Mary Gannon

Wednesday, 30 May 2001 20:00

Attracting the media spotlight

You can't be an expert in everything.

So when it's time to develop an effective public relations campaign, outsourcing may be the best option. Using a public relations consultant will likely reduce the numerous hassles and headaches you could encounter if you kept the job in-house.

PR professionals know the media
If you outsource, you won't have to do the research to build a media contact list. Building a list is time intensive, and if you rely on just local publications and the programs you see daily, you might miss several outlets.

Also, PR consultants have established relationships with members of the media. It's easier to get a busy reporter to consider your story through an established contact than by contacting him or her cold.

PR professionals are trained in the field
It takes time to learn how to write a quality news release, including everything from writing a catchy yet newsworthy headline to making the body interesting and informative without boring the reader. PR consultants are trained to not only have the creative knowledge to write effective news releases, but also to cultivate relationships with the media and pitch a story using effective and interesting language.

Time saved means money earned
The time you save by hiring an outside consultant to do your public relations work translates to more money for you in the long run. Though you have to pay their fees, you will better utilize your time focused on running your business.

Clearly define your market and objectives
Public relations professionals can help you better define your market and objectives and help you decide if it's better to target a wide audience or a specific part of the population. For example, your firm has just launched a new medical product. Rather than just sending a news release to the local daily paper, a PR professional will better utilize your time and money by targeting medical journals, and publications and Web sites created by specialty membership organizations, such as the American Medical Association.

Professional guidance
Once the media has set up an interview, you might want to panic. PR professionals can help alleviate this urge by preparing you for interviews and photos. If you've never dealt with the media, and even if you have, the PR professional can guide you through the interview process and steer you away from subjects you may not want to discuss.

It is the word consultant that is so important to your relationship with PR professionals. They are not your employees, but like a good employee, they work to give you and your company the best it deserves.

Mary C. Gannon is public relations coordinator for Rejoice Communications Inc., a Mentor-based full-service public relations firm which specializes in promoting positive messages about positive businesses and people in the community. She can be reached at (440) 205-2600

Wednesday, 12 September 2001 20:00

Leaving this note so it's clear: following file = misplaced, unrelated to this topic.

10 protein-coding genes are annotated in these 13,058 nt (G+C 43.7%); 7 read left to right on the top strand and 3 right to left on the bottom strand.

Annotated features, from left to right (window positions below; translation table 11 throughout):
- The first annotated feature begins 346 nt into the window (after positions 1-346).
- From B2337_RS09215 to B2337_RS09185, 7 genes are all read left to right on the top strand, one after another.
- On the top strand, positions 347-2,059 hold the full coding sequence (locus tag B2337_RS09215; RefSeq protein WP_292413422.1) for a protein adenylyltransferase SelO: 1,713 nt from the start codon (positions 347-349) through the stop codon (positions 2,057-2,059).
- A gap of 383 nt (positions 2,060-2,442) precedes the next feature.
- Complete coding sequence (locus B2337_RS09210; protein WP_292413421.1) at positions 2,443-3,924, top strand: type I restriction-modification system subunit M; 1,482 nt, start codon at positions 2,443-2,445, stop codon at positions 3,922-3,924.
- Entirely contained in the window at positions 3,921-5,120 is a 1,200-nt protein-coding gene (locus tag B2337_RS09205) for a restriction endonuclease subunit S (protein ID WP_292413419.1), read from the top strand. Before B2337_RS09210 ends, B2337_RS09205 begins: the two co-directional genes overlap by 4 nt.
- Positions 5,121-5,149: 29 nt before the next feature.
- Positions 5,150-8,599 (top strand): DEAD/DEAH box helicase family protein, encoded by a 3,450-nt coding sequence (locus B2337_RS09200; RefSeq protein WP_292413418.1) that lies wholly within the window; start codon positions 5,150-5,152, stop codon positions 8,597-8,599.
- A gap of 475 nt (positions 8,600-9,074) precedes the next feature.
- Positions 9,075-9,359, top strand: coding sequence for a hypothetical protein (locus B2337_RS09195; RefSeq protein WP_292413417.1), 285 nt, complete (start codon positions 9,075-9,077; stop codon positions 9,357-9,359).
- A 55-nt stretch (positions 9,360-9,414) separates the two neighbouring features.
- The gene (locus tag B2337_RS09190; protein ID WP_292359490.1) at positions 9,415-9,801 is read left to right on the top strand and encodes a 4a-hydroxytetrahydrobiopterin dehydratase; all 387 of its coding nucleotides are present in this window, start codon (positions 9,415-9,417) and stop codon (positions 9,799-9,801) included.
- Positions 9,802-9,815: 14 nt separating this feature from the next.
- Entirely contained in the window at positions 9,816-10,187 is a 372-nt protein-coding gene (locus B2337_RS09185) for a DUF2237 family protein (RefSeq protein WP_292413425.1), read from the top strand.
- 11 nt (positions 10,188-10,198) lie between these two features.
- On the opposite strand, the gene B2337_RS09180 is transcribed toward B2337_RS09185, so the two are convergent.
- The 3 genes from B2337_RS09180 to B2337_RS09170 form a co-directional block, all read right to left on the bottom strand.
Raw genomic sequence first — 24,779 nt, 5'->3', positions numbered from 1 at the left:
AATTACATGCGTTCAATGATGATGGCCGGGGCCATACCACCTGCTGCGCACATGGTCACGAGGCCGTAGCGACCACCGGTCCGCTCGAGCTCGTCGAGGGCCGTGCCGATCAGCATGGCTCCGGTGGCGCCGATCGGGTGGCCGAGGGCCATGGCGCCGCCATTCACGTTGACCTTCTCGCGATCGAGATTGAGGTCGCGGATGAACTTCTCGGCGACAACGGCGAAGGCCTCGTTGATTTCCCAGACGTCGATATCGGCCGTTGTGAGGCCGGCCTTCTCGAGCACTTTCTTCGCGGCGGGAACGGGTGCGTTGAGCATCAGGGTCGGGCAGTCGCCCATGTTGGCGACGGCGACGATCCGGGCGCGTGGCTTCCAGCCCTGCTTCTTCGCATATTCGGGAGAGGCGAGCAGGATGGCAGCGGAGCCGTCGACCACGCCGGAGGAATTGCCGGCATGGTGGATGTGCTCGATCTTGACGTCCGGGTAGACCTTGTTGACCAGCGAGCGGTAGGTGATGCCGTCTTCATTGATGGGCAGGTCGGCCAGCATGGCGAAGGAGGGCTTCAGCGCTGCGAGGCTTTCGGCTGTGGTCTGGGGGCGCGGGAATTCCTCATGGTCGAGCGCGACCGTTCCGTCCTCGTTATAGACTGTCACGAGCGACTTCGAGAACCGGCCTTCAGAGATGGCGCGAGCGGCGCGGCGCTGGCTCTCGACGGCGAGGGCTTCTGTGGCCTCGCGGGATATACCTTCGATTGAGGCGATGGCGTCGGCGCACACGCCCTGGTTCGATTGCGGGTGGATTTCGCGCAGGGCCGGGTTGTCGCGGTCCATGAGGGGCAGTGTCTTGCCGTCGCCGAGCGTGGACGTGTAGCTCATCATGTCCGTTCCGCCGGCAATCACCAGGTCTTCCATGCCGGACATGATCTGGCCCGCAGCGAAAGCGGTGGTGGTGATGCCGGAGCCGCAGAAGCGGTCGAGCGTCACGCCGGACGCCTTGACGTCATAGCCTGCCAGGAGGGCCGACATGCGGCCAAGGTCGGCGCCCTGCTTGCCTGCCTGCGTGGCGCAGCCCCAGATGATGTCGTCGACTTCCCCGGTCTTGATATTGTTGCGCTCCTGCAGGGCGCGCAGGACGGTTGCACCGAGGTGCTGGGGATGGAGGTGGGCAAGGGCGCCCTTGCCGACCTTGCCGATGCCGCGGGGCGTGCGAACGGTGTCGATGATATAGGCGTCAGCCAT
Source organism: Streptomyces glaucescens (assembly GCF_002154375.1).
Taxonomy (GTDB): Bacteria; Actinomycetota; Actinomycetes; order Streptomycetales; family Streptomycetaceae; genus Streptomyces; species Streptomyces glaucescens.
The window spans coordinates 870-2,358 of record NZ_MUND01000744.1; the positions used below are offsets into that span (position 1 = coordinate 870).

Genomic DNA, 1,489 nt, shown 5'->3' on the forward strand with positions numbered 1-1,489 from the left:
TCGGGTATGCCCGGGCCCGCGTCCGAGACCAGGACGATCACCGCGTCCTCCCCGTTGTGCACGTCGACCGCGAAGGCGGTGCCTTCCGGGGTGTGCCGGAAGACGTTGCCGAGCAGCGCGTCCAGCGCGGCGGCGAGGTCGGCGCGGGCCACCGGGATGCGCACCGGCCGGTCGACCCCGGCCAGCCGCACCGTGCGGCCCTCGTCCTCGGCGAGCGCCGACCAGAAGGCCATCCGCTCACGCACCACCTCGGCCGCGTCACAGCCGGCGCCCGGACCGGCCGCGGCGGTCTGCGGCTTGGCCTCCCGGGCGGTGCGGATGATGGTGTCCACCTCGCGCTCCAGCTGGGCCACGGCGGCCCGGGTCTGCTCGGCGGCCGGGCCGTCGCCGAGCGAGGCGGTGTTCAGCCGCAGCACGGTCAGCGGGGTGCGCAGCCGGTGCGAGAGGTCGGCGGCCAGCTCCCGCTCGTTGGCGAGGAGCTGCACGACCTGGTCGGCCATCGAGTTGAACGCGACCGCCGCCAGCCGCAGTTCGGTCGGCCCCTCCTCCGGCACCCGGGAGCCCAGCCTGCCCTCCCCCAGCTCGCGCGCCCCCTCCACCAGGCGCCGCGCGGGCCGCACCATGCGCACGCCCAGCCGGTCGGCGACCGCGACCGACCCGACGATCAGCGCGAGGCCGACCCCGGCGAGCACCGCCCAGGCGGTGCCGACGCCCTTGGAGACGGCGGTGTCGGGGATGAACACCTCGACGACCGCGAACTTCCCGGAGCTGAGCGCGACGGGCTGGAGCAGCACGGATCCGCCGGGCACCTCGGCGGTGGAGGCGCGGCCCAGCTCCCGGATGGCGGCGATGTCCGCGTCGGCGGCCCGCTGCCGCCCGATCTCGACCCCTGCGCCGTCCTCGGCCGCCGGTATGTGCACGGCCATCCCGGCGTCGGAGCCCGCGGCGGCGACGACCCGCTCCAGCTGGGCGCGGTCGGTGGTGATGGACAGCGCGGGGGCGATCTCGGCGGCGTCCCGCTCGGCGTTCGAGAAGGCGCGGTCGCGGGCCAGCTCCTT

Using media relations in sales

Staying visible in today's marketplace is often critical to staying alive. That's why it's necessary to aggressively market your business.

Marketing and public relations are perhaps the most vital tools for selling your company's products and services to potential and existing clients. Without putting a face on your company, customers will not really know what your business is all about.

The media is an outlet that is often underutilized. Here are some easy steps to get started.

Press kits as sales tools

So you've put out news releases and and had numerous articles written about your company. What do you do with them now? Don't just toss them in a file. They are one of the best sales tools you have.

When speaking with potential new clients or customer, always give them a press kit. Press kits can include newspaper or magazine articles, news releases, brochures and flyers about your company. A press kit with news clips proves your company is good enough to be recognized by the media.

Consistency is key to remembrance

Keep a consistent, positive image in the press. Even if a newspaper article or a clip on television does not garner you new business immediately, it may jog your customers' memories down the road.

The idea is to keep your name in front of your audience so people will remember it. Then, when they need your services, they'll remember that article and think, "Hey, I remember that company. Why not give it a try?"

The good guy always wins

Bringing to light your charitable acts is another way to keep customers and potential customers thinking of you when it comes time to buy .

A story about the donation of money or computers to a school, or your firm's volunteer efforts with charitable groups is good public relations. Most news organizations like to do stories that show local businesses doing good for the community.

And, if your competitor is out there getting recognition, who do you think your customer is going to want to do business with -- Mr. Good Guy or Mr. Apathetic Guy? I'd buy the product of the business that is trying to make a difference somewhere, in someone's life.

So don't be afraid to get involved, and don't feel guilty for trying to publicize those efforts. You should be proud of what you're doing and in the end, it may motivate other businesses to follow suit.

Mary C. Gannon is public relations coordinator for Rejoice Communications Inc., a Mentor-based full-service public relations firm which specializes in promoting positive messages about positive businesses and people in the community. She can be reached at (440) 205-2600.

Rejoice Communications website